The best days “at the office” in my line of work take me completely out of the office. Outdoor ministry happens outside, and I find myself pulled away from my desk: to the ropes course, to the lake, to the campfire ring.
Silver Lake is a beautiful slice of God’s Creation, and it’s my job to share it with others.
During the summer, the young people who come to Silver Lake get to experience nature unplugged. We have no cell service on site, and we don’t offer WiFi time. I always enjoy reading their end-of-the-week evaluations, where they exclaim, “You CAN live without your phone!”
And when we ask them when they felt close to God, most of the answers name outside experiences: “At the top of the ropes course”; “when I passed the swim test”; “in the Waterfall Chapel”; “on the night hike.”
After the campers went home and camp became quieter, I took some vacation time. I found myself called outdoors again, this time to Maine. My family and I packed up a tiny Ford Focus (two adults, an 8-year-old, and a 3-year-old) with camping equipment and drove up to Acadia National Park, where we lived outside for six days.
After a summer of running around in the heat and the bugs and the rain, you might have thought I would have enjoyed nothing more than parking myself in front of the television for the week.
But in the transition from my outdoor workspace to my more traditional, indoor desk, I discovered that, rather than relief to be sitting still, I was still feeling pulled to go outdoors. Outdoor ministry happens outside, and I found myself finding excuses to steal away from the computer and join our guest groups around camp.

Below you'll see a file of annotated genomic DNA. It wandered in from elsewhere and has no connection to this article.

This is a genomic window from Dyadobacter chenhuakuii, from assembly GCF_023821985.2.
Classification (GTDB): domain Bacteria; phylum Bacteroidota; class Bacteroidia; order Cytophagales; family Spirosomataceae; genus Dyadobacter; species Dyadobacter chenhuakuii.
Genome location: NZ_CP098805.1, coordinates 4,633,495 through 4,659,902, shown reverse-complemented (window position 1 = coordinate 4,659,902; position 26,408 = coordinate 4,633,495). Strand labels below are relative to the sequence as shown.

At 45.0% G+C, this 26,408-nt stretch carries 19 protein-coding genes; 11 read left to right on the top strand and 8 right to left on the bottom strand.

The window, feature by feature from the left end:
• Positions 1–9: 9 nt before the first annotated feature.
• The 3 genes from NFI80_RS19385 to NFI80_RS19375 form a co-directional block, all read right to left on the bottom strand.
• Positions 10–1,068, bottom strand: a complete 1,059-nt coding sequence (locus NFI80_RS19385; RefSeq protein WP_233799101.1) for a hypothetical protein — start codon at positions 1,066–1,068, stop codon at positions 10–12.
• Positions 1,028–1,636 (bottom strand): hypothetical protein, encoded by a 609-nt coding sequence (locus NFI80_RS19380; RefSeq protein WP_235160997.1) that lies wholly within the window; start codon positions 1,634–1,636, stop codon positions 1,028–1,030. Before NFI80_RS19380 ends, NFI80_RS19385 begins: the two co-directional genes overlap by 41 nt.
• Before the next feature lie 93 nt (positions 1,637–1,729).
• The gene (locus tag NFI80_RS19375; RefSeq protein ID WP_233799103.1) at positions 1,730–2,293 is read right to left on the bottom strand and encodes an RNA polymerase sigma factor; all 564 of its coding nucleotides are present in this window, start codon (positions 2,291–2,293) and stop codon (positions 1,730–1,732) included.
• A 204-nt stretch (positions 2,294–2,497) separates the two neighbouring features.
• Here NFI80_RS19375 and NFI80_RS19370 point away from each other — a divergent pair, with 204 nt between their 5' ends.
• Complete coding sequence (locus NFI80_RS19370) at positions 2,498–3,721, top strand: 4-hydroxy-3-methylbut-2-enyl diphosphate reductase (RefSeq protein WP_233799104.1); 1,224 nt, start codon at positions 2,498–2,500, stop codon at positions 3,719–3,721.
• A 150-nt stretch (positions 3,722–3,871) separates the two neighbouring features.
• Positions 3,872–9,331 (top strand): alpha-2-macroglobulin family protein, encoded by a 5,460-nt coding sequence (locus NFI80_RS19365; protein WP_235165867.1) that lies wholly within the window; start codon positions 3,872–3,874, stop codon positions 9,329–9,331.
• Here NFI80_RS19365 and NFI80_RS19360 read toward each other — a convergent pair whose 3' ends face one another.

Our vacation to Maine was wholly restorative. I found that we could immerse ourselves in nature in a way that is difficult to do even while spending an entire summer outside at camp. The rocky shores of Seawall in September offered stillness and reflection and a glimpse of the divine.
Many of us find, in our high tech, busy lives, that we have lost our connection to the natural world of God’s creation. We read stories of climate change, predictions that the great coral reefs of the Pacific Ocean will be dead in the next 30 years, shake our heads, and say, “What a shame.”
But when you can draw a straight line from the impact of carbon emissions to the loss of the wild shoreline where you encountered the Almighty, your stake in the outcome becomes more urgent.
Silver Lake alumni often talk about how being at camp as a child and encountering God in creation has impacted the choices they make as adults, whether it’s to remember reusable shopping bags at the grocery store, to buy local produce, or to devote your professional life to studying and preserving the natural world. “I fell in love with nature at Silver Lake,” they say.
God gave Creation over to humans as stewards, and it seems we’ve forgotten our duty to care for it. Outdoor ministry helps us all, young and old, to reconnect with our sacred responsibilities.
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